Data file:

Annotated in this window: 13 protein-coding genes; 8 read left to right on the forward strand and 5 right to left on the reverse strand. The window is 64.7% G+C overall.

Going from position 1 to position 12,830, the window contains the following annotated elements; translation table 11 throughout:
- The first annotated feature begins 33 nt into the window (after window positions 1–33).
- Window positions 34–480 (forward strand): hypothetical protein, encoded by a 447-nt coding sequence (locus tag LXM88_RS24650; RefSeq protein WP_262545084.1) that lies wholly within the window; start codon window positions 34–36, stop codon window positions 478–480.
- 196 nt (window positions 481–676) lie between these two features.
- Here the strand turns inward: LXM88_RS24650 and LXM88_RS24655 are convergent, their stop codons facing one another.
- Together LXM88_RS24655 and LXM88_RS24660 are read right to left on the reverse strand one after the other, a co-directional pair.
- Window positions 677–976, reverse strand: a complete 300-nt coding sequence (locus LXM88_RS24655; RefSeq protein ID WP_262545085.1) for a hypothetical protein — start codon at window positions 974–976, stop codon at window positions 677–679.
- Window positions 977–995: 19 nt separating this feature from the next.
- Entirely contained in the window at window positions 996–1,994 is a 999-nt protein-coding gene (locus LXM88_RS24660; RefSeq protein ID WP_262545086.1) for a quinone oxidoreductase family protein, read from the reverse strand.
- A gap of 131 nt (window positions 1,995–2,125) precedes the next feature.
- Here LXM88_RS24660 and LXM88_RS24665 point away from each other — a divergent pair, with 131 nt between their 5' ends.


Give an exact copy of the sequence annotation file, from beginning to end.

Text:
Annotated in this window: 13 protein-coding genes; 8 read left to right on the forward strand and 5 right to left on the reverse strand. The window is 64.7% G+C overall.

Going from position 1 to position 12,830, the window contains the following annotated elements; translation table 11 throughout:
- The first annotated feature begins 33 nt into the window (after window positions 1–33).
- Window positions 34–480 (forward strand): hypothetical protein, encoded by a 447-nt coding sequence (locus tag LXM88_RS24650; RefSeq protein WP_262545084.1) that lies wholly within the window; start codon window positions 34–36, stop codon window positions 478–480.
- 196 nt (window positions 481–676) lie between these two features.
- Here the strand turns inward: LXM88_RS24650 and LXM88_RS24655 are convergent, their stop codons facing one another.
- Together LXM88_RS24655 and LXM88_RS24660 are read right to left on the reverse strand one after the other, a co-directional pair.
- Window positions 677–976, reverse strand: a complete 300-nt coding sequence (locus LXM88_RS24655; RefSeq protein ID WP_262545085.1) for a hypothetical protein — start codon at window positions 974–976, stop codon at window positions 677–679.
- Window positions 977–995: 19 nt separating this feature from the next.
- Entirely contained in the window at window positions 996–1,994 is a 999-nt protein-coding gene (locus LXM88_RS24660; RefSeq protein ID WP_262545086.1) for a quinone oxidoreductase family protein, read from the reverse strand.
- A gap of 131 nt (window positions 1,995–2,125) precedes the next feature.
- Here LXM88_RS24660 and LXM88_RS24665 point away from each other — a divergent pair, with 131 nt between their 5' ends.